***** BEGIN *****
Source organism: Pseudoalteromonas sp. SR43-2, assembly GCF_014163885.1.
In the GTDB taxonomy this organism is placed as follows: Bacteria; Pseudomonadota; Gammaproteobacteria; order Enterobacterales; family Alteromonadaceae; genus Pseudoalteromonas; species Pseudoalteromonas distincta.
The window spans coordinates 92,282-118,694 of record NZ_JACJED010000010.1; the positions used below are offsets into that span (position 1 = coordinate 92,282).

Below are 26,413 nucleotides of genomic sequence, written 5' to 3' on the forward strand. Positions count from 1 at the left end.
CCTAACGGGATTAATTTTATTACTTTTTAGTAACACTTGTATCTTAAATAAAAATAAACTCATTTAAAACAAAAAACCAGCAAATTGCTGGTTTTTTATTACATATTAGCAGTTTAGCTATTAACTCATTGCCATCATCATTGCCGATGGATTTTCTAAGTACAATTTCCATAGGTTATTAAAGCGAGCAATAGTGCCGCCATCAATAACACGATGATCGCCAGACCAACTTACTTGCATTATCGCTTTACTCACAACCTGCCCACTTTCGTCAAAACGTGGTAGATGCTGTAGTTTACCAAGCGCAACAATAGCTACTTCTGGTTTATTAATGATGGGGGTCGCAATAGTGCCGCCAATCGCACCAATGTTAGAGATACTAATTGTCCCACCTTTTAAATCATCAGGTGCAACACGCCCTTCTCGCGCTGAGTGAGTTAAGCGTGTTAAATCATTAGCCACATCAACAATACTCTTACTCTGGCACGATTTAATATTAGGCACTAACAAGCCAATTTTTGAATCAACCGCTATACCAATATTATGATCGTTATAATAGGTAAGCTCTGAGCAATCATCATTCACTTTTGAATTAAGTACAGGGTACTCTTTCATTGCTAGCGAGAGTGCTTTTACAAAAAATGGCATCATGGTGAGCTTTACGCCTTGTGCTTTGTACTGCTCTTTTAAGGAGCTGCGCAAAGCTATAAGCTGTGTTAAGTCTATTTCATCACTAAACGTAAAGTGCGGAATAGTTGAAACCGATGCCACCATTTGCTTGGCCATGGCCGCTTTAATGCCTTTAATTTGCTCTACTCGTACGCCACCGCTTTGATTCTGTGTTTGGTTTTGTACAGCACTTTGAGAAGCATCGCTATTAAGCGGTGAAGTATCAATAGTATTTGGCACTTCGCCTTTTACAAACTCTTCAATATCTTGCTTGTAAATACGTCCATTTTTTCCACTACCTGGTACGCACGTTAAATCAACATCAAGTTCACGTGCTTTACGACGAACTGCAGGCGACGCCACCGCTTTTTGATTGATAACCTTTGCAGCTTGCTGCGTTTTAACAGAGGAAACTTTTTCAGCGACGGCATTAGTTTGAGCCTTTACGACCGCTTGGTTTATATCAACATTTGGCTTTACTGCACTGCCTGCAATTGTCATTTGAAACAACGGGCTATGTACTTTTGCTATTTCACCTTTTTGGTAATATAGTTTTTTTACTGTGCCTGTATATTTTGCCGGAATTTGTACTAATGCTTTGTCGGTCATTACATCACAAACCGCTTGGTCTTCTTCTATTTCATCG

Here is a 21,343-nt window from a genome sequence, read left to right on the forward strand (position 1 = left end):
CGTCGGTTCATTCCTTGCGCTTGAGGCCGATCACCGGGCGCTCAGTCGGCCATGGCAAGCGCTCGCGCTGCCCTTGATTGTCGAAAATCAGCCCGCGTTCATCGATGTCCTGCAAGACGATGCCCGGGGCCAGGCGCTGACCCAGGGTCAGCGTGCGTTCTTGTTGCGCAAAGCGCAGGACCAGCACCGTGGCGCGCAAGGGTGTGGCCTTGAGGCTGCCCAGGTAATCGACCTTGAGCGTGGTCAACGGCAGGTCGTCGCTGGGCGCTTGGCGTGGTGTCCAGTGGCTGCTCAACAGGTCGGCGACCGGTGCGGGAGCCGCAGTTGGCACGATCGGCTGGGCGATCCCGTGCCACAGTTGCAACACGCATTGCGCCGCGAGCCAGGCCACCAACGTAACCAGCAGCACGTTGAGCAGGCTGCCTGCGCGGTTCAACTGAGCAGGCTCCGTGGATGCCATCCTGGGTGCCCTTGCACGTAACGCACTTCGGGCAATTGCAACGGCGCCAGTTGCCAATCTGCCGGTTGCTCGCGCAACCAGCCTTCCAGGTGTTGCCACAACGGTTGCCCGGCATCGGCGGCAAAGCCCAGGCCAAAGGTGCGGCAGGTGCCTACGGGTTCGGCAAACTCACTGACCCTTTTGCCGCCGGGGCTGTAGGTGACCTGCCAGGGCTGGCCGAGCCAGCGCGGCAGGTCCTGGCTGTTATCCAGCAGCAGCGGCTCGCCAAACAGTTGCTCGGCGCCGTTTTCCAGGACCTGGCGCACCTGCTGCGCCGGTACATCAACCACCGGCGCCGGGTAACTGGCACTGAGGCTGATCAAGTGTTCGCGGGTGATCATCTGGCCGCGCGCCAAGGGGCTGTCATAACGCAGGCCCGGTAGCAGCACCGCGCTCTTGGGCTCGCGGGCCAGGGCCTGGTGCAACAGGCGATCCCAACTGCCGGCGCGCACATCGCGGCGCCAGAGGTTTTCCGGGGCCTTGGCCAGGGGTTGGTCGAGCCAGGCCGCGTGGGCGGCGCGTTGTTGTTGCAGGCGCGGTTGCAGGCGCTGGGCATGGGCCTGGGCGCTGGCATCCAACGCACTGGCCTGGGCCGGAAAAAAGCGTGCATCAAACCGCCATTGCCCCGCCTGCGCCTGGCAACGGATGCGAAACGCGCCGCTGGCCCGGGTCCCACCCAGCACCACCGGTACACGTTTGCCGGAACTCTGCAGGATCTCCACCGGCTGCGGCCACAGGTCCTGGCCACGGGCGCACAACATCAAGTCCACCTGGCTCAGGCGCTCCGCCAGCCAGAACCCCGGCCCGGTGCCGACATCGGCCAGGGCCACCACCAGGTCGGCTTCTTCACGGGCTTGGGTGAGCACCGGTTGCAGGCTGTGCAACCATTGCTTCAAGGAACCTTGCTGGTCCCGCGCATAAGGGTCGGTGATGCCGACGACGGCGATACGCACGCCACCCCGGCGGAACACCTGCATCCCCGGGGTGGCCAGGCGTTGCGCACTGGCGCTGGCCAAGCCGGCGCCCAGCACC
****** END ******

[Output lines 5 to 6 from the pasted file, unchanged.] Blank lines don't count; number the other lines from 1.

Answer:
CCTAACGGGATTAATTTTATTACTTTTTAGTAACACTTGTATCTTAAATAAAAATAAACTCATTTAAAACAAAAAACCAGCAAATTGCTGGTTTTTTATTACATATTAGCAGTTTAGCTATTAACTCATTGCCATCATCATTGCCGATGGATTTTCTAAGTACAATTTCCATAGGTTATTAAAGCGAGCAATAGTGCCGCCATCAATAACACGATGATCGCCAGACCAACTTACTTGCATTATCGCTTTACTCACAACCTGCCCACTTTCGTCAAAACGTGGTAGATGCTGTAGTTTACCAAGCGCAACAATAGCTACTTCTGGTTTATTAATGATGGGGGTCGCAATAGTGCCGCCAATCGCACCAATGTTAGAGATACTAATTGTCCCACCTTTTAAATCATCAGGTGCAACACGCCCTTCTCGCGCTGAGTGAGTTAAGCGTGTTAAATCATTAGCCACATCAACAATACTCTTACTCTGGCACGATTTAATATTAGGCACTAACAAGCCAATTTTTGAATCAACCGCTATACCAATATTATGATCGTTATAATAGGTAAGCTCTGAGCAATCATCATTCACTTTTGAATTAAGTACAGGGTACTCTTTCATTGCTAGCGAGAGTGCTTTTACAAAAAATGGCATCATGGTGAGCTTTACGCCTTGTGCTTTGTACTGCTCTTTTAAGGAGCTGCGCAAAGCTATAAGCTGTGTTAAGTCTATTTCATCACTAAACGTAAAGTGCGGAATAGTTGAAACCGATGCCACCATTTGCTTGGCCATGGCCGCTTTAATGCCTTTAATTTGCTCTACTCGTACGCCACCGCTTTGATTCTGTGTTTGGTTTTGTACAGCACTTTGAGAAGCATCGCTATTAAGCGGTGAAGTATCAATAGTATTTGGCACTTCGCCTTTTACAAACTCTTCAATATCTTGCTTGTAAATACGTCCATTTTTTCCACTACCTGGTACGCACGTTAAATCAACATCAAGTTCACGTGCTTTACGACGAACTGCAGGCGACGCCACCGCTTTTTGATTGATAACCTTTGCAGCTTGCTGCGTTTTAACAGAGGAAACTTTTTCAGCGACGGCATTAGTTTGAGCCTTTACGACCGCTTGGTTTATATCAACATTTGGCTTTACTGCACTGCCTGCAATTGTCATTTGAAACAACGGGCTATGTACTTTTGCTATTTCACCTTTTTGGTAATATAGTTTTTTTACTGTGCCTGTATATTTTGCCGGAATTTGTACTAATGCTTTGTCGGTCATTACATCACAAACCGCTTGGTCTTCTTCTATTTCATCG

Here is a 21,343-nt window from a genome sequence, read left to right on the forward strand (position 1 = left end):